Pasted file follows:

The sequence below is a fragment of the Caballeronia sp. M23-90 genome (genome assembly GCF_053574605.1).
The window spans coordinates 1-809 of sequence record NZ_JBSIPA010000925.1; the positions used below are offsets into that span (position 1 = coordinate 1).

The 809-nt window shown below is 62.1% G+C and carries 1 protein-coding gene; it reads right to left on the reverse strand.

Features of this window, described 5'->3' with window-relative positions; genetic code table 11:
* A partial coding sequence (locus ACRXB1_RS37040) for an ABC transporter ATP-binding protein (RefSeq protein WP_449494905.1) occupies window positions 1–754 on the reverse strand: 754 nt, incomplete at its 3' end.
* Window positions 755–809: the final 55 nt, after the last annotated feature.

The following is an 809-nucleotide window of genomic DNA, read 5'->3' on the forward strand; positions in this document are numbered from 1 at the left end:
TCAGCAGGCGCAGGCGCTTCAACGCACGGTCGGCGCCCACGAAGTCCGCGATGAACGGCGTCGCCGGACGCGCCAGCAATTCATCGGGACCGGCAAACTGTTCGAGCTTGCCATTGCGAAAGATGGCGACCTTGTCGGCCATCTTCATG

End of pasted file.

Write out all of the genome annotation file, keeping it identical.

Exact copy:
The sequence below is a fragment of the Caballeronia sp. M23-90 genome (genome assembly GCF_053574605.1).
The window spans coordinates 1-809 of sequence record NZ_JBSIPA010000925.1; the positions used below are offsets into that span (position 1 = coordinate 1).

The 809-nt window shown below is 62.1% G+C and carries 1 protein-coding gene; it reads right to left on the reverse strand.

Features of this window, described 5'->3' with window-relative positions; genetic code table 11:
* A partial coding sequence (locus ACRXB1_RS37040) for an ABC transporter ATP-binding protein (RefSeq protein WP_449494905.1) occupies window positions 1–754 on the reverse strand: 754 nt, incomplete at its 3' end.
* Window positions 755–809: the final 55 nt, after the last annotated feature.

The following is an 809-nucleotide window of genomic DNA, read 5'->3' on the forward strand; positions in this document are numbered from 1 at the left end:
TCAGCAGGCGCAGGCGCTTCAACGCACGGTCGGCGCCCACGAAGTCCGCGATGAACGGCGTCGCCGGACGCGCCAGCAATTCATCGGGACCGGCAAACTGTTCGAGCTTGCCATTGCGAAAGATGGCGACCTTGTCGGCCATCTTCATG